Photojournalist dreams? A JOU senior gives you tips on how to get started and thrive

Maria Rauh, Kentucky Kernel photographer, offers tips

Mariah Rauh, journalism senior and Kentucky Kernel photographer.

MARIA RAUH, Reporter

Entering the world of photojournalism, especially as a new student can be a little tricky at first. It is a whole new world compared to your high school student paper. Though it is not the hardest thing to get started with, it does take a little more initiative on your part to get things rolling.

The best place to start is getting involved with any student paper on your school’s campus. Early too. If possible, try working with them coming into your freshman or sophomore year, that will give you much more time to take up assignments you want and potentially work your way to a desk editor position- if that is something you are wanting to accomplish.

As said, with student news, many doors can open for opportunities of assignments and events to photograph, if you take them. In my experience at my student publication, I was able to take on as much or as little I could handle.

It may be a little nerve-wracking reaching out to them to get involved, especially as a new student, since who you will be working with are other students, usually, just a little bit older. But by stepping out of your comfort zone, you will see, they just want to help you succeed and get the experience you are looking for. They have also been right there in your shoes when they first came too.

Even though you are still a student, you are now going to be assigned to events that involve the real world and not just what is happening on campus. Though do not get me wrong, there will be many, many on- campus events to cover, but you may also be covering events that arise in the city around you.

In those assignments, for me at least, they were, and still can be the most intimidating. As a student going around to campus events taking photos, getting some names are the easy assignments.

Once  out of the bubble of school events, you will be, more or less, competing with a handful of other reports and photographers from bigger news stations. All trying to get a spot around whatever and whoever you are there to see.

And I would like to say, it is nothing personal, everyone is there to do a job, but it is hard sometimes when they can tell you are new to the field and everyone is trampling over you.

Take covering a basketball game, specifically one for a school like the University of Kentucky, many outlets will be there to cover those games. Some of the photographers there will be veterans; they know exactly where they want to sit for the angles they want, and will usually have a seat cushion in that spot- honestly, something I will probably take into my life. They also usually know many other photographers there.

Some of the others you will notice are somewhere between amateur and pro. Not to the point yet of knowing everyone in the industry and all the tips and tricks, but not so clueless about where to go or where you are not allowed to go.

Now assuming when you start out, unless you somehow have four years already under your belt, you will be somewhere around amateur or even less than.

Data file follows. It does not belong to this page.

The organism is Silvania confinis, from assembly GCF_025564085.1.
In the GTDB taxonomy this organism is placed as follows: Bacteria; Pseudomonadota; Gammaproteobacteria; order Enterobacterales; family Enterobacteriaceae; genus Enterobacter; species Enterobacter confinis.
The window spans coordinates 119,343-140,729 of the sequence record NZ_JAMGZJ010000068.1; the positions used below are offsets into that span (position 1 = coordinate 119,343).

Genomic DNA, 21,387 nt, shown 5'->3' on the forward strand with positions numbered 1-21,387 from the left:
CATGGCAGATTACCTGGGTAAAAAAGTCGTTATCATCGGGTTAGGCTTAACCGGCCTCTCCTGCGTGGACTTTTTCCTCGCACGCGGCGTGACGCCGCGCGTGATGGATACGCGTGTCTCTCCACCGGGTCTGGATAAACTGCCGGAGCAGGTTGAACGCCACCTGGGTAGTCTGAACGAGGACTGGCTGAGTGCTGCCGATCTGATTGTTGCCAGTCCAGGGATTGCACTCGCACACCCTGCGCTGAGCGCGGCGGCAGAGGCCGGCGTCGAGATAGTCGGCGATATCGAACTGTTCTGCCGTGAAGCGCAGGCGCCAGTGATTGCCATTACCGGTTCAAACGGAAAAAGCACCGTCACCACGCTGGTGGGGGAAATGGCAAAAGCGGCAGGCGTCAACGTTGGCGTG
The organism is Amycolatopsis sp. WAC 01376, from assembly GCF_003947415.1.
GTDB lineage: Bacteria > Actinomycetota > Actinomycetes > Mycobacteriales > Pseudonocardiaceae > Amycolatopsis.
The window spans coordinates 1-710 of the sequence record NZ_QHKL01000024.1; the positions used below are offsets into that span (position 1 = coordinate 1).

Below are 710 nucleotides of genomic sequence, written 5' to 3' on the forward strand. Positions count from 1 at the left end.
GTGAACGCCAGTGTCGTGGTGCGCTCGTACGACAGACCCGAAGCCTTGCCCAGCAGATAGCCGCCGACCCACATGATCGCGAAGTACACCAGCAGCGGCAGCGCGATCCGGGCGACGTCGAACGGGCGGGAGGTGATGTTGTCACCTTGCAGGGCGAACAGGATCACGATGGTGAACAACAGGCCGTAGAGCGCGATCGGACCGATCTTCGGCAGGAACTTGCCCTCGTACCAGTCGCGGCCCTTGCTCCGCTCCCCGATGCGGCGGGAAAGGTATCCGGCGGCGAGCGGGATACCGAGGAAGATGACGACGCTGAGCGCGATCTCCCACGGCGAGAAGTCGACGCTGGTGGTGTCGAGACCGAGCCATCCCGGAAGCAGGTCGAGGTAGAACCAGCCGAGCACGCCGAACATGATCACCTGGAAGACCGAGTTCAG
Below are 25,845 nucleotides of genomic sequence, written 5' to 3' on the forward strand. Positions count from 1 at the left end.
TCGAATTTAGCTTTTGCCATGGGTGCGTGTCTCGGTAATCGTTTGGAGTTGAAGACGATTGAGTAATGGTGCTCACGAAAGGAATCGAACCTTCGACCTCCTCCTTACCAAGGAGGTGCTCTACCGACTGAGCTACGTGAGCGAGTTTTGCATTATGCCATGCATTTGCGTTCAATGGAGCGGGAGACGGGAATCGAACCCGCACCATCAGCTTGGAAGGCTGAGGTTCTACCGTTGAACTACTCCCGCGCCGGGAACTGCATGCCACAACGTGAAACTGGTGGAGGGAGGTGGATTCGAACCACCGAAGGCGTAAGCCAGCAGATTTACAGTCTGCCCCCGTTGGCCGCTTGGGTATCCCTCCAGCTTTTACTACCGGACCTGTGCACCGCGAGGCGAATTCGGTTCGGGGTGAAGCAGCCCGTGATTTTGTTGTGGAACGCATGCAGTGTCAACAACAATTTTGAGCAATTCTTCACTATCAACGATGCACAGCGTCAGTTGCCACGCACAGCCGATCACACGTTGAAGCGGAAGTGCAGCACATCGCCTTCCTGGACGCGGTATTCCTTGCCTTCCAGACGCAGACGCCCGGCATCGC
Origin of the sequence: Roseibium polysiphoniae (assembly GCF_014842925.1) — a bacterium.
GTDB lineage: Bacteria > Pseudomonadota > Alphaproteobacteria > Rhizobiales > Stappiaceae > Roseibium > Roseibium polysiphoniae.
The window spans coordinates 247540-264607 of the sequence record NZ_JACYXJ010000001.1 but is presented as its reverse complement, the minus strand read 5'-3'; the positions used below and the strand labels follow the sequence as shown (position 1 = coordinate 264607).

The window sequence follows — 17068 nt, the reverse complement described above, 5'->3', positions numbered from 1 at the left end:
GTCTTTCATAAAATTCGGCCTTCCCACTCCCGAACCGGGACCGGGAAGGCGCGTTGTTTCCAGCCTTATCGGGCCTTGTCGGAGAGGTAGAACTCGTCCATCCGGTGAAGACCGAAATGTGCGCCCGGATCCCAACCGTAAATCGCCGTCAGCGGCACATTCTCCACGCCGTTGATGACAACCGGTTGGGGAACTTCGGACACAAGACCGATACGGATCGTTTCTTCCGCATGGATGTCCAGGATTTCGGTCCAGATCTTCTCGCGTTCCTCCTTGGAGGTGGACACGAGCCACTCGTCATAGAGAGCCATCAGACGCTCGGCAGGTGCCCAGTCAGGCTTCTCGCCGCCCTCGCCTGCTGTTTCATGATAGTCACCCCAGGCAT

You are not supposed to immediately know how to do it all. It is a field that should be a little stressful but fun at the same time. Learning to be assertive while still being courteous will get you further than having the “everyone for themselves” mentality.

The more involved you become, the more you can get out of it.

It is not necessary to take on every assignment thrown out there, nor is it recommended to, but like most things in life, the more you put in, the more you will get out.

Also, you do not have to be a world-class, Pulitzer Prize-winning photographer to do well. The whole point of being a student getting into photojournalism, is to be a student and learn the tools to get better.

Some of the best advice many peers and advisors will give, that should really be listened to is, not to compare yourself to others. Everyone starts out somewhere and then grows and gets better.

You may not be at the same level as the photo editor at your school’s paper, but that does not mean you are not good yourself.

The gist is, photojournalism should be fun. It is really just taking reporting and art, and putting the two together.

There is no “one right way” to be a photojournalist. Because just as any other art form, everyone does it a little differently, and each way is still admired. So do not get completely hung up on the idea of needing to have the perfect image to report, use the creative side of photography to do that.

Starting Out As A Photojournalist For Students At The University of Kentucky:

  • Get involved with student media; Kentucky Kernel, KRNL, WRFL. The Kernel and KRNL are located in Blazer Dining on North Campus. While WRFL is in the Gatton Student Center.
  • Step out of your comfort zone.
  • Take up assignments that are not only campus related.
  • Only take on as much as you can handle at the moment.
  • Do not take things personally, they most likely are not, everyone is there to do a job.
  • Take the advice from people who are offering it.
  • Have fun with it, get creative.
  • Remember, everyone starts out somewhere, and you will not be starting out as an expert.
    Maria Rauh, Kentucky Kernel photojournalist shares her tips and her work.
    Kentucky Kernel photojournalist and journalism senior Maria Rauh shares her tips for students who are just starting out and shares some of her work shot for the student newspaper.